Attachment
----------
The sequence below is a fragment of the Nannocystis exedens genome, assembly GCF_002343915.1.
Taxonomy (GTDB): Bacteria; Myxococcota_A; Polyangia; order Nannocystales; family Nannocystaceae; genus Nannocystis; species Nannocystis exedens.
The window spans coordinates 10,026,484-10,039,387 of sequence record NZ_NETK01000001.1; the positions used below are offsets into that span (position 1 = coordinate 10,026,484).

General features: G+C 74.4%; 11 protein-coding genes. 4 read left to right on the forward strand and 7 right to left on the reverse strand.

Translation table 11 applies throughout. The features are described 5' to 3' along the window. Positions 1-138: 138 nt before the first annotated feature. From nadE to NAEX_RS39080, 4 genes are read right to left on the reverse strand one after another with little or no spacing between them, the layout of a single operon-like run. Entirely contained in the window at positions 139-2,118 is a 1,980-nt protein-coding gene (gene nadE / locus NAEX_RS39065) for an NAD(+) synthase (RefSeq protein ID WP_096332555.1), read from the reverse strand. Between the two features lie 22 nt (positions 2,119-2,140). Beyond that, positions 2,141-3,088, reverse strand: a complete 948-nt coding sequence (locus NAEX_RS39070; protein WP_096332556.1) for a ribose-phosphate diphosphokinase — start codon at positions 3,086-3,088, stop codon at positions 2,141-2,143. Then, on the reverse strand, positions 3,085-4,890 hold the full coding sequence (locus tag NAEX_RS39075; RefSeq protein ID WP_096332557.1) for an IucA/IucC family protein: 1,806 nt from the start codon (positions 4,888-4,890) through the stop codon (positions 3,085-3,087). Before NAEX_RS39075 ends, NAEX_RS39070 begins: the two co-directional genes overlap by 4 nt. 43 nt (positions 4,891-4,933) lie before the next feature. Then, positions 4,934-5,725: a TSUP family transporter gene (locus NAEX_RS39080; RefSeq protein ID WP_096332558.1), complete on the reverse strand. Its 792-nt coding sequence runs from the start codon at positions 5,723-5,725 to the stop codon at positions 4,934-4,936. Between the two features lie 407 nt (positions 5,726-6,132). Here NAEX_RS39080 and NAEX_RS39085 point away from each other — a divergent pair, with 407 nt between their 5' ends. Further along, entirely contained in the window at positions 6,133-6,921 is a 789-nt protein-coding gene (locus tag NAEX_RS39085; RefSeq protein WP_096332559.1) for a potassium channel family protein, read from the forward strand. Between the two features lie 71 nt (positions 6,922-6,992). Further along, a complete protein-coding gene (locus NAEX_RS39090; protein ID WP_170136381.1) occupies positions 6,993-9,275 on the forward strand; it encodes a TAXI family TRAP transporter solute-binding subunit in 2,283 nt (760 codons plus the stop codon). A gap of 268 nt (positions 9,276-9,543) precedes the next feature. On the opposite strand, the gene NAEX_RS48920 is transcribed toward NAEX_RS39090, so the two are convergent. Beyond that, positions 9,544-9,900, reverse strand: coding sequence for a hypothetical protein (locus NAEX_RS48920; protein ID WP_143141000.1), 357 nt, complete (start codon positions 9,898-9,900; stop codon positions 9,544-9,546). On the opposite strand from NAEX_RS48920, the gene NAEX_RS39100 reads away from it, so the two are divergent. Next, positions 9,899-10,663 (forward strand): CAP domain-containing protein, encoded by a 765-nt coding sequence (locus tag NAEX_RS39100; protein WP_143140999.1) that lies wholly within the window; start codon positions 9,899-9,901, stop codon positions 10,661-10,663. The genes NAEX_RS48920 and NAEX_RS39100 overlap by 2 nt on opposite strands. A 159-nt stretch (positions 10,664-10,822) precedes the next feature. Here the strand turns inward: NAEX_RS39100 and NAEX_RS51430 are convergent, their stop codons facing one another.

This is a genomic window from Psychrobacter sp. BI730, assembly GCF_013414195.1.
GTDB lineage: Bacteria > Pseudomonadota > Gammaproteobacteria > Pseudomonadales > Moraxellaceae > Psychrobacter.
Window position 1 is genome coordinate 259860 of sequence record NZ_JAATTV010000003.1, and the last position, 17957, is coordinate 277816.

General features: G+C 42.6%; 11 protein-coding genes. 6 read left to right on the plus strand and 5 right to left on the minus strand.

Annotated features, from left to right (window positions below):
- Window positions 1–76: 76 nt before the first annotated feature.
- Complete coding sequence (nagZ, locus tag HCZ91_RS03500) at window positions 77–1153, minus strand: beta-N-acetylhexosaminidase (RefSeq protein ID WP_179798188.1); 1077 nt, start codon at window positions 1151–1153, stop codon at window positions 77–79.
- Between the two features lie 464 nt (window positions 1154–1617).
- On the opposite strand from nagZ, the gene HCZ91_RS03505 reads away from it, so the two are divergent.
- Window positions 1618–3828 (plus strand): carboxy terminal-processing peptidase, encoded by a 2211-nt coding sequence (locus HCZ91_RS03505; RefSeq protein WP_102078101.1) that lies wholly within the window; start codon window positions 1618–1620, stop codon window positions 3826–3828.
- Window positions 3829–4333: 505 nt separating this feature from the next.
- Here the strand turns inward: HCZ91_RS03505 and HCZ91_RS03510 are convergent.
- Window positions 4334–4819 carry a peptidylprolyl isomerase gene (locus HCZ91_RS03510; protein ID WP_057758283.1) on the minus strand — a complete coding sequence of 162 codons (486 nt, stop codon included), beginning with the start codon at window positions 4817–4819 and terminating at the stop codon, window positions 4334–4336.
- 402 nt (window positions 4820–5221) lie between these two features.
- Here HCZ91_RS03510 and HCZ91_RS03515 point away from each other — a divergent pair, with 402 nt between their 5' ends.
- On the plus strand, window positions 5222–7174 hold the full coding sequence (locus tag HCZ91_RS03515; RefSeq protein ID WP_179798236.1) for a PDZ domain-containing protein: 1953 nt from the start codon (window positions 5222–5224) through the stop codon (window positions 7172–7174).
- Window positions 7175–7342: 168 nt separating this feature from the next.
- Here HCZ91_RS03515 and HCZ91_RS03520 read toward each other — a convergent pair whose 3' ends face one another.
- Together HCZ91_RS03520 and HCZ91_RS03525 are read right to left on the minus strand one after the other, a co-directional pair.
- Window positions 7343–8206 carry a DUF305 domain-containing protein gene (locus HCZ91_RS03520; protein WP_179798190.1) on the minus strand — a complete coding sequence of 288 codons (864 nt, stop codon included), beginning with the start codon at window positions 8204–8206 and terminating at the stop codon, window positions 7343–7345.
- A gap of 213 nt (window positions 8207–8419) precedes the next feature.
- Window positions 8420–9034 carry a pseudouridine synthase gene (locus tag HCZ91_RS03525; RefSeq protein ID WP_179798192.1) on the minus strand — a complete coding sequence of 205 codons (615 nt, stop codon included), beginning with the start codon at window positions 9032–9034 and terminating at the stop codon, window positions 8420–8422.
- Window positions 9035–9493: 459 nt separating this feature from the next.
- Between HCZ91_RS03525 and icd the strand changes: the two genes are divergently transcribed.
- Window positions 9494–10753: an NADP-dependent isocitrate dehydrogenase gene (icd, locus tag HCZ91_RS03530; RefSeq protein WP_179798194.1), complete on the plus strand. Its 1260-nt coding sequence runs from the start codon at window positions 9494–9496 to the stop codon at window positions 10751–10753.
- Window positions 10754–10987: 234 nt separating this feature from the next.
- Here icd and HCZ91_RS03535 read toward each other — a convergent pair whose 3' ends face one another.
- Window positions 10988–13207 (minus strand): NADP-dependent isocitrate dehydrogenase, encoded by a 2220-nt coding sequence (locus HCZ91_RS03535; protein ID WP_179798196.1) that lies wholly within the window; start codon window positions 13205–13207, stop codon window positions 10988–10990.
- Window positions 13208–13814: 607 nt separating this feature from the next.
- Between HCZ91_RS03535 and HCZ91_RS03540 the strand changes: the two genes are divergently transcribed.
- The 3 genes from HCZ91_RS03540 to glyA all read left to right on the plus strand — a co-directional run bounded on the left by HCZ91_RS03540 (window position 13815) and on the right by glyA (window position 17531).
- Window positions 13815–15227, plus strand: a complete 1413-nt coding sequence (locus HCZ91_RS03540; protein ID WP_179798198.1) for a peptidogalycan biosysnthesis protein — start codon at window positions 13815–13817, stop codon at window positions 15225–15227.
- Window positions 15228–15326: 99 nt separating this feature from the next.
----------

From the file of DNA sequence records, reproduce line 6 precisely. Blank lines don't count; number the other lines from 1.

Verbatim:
This is a genomic window from Psychrobacter sp. BI730, assembly GCF_013414195.1.